Social media factors into college admissions whether you like it or not
We are now living in a time where privilege and power–typically of the white variety–is at an insufferable level. With an endless news cycle full of Muslim travel bans, Mexican border walls, and old white men with their own HBO shows dropping racial slurs without blinking an eye, why should we be surprised that teenagers think nothing of following suit through their own behavior?
Recently, ten incoming freshman who were part of Harvard’s Class of 2021 Facebook group decided to break away from the mainstream group and form their own little degenerate den entitled “Harvard memes for horny bourgeois teens” (criteria for membership: have no soul and own at least one RompHim).
How trite! Bet you can’t guess where this leads.
If you think the name alone is enough to make you lose your lunch, just go ahead and prepare yourself for what these future members of the most prestigious Ivy League community were up to. According to The Crimson, Harvard’s newspaper, students shared memes and images mocking sexual assault, the Holocaust, and the deaths of children.
“Some of the messages joked that abusing children was sexually arousing, while others had punchlines directed at specific ethnic or racial groups. One called the hypothetical hanging of a Mexican child “piñata time,” The Crimson reported.
Smart enough to get into Harvard, but not smart enough to realize that nothing online is private and your digital footprint lives forever. There’s also the terrible human detail.
The Crimson reports that once school administrators were notified of the group, they contacted the students involved and requested they disclose everything they shared as part of the group. Those contacted via email were asked to “submit a statement by tomorrow at noon to explain your contributions and actions for discussion with the Admissions Committee.”
Soon after, ten students were told their admission was revoked as a result of their online actions. Harvard is a private institution that reserves the right to remove students who don’t demonstrate action consistent with their mission or community values. Which is typically code for “we want to avoid a PR nightmare,” but at least they took action.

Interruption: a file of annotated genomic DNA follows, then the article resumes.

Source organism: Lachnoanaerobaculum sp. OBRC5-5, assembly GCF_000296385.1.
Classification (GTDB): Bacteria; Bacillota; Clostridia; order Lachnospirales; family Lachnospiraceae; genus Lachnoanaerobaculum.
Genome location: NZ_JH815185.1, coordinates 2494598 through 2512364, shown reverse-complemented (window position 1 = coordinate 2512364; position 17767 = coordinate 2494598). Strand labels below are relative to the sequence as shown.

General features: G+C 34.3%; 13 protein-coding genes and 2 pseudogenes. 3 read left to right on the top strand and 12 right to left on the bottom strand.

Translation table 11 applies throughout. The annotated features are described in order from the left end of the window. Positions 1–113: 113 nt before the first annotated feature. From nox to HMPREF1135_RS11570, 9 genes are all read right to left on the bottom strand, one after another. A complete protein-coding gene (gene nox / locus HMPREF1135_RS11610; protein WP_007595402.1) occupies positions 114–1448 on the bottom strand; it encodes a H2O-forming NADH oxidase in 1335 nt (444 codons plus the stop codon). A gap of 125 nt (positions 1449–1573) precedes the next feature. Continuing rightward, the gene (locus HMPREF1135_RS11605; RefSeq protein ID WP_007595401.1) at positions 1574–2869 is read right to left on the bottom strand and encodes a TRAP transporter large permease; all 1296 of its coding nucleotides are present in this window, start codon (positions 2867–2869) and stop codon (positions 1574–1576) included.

One more time for the people in the back just for the heck of it: “free speech” is not synonymous with “free from consequences.”
Needless to say, Twitter has been having a field day over the rescinded admissions offers:
Adios future Bannons, Kushners, and other psychotic 'masters of the universe.' No Harvard degree for you! https://t.co/Mf9hYhpjZh
— Mynette Louie (@mynette) June 5, 2017
This is so accurate it hurts. Buh-bye though!
"Mom? Dad? I have some bad news. You know how I was going to Harvard in the fall? Well, they rescinded their offer, because of my memes" https://t.co/07JYo4ctCR
— Patrick Monahan (@pattymo) June 5, 2017
Welcome to college during peak digital age.
Smart move. Harvard has a real issue with their campus culture and sexual assault. https://t.co/JRI6JPdUXR
— Amy Siskind (@Amy_Siskind) June 5, 2017
If you haven’t watched The Hunting Ground documentary on campus sexual assault (featuring…drumroll… yep, you guessed it, Harvard) on Netflix yet, do it now. It’s important to note that this is also not the first time Harvard has had problems with student harassment in online chats.
can't imagine being a parent of a kid un-accepted from Harvard for posting racist memes. Gotta just start over.
— Vann R. Newkirk II (@fivefifths) June 5, 2017
But really, could you imagine being the parents of one of these students? “Actually, Todd won’t be going to Harvard after all because it turns out I raised a wannabe Nazi” probably won’t go over too well during a summer barbecue. Hopefully this initiates a greater dialogue regarding how much parenting should go into your teenager’s online life.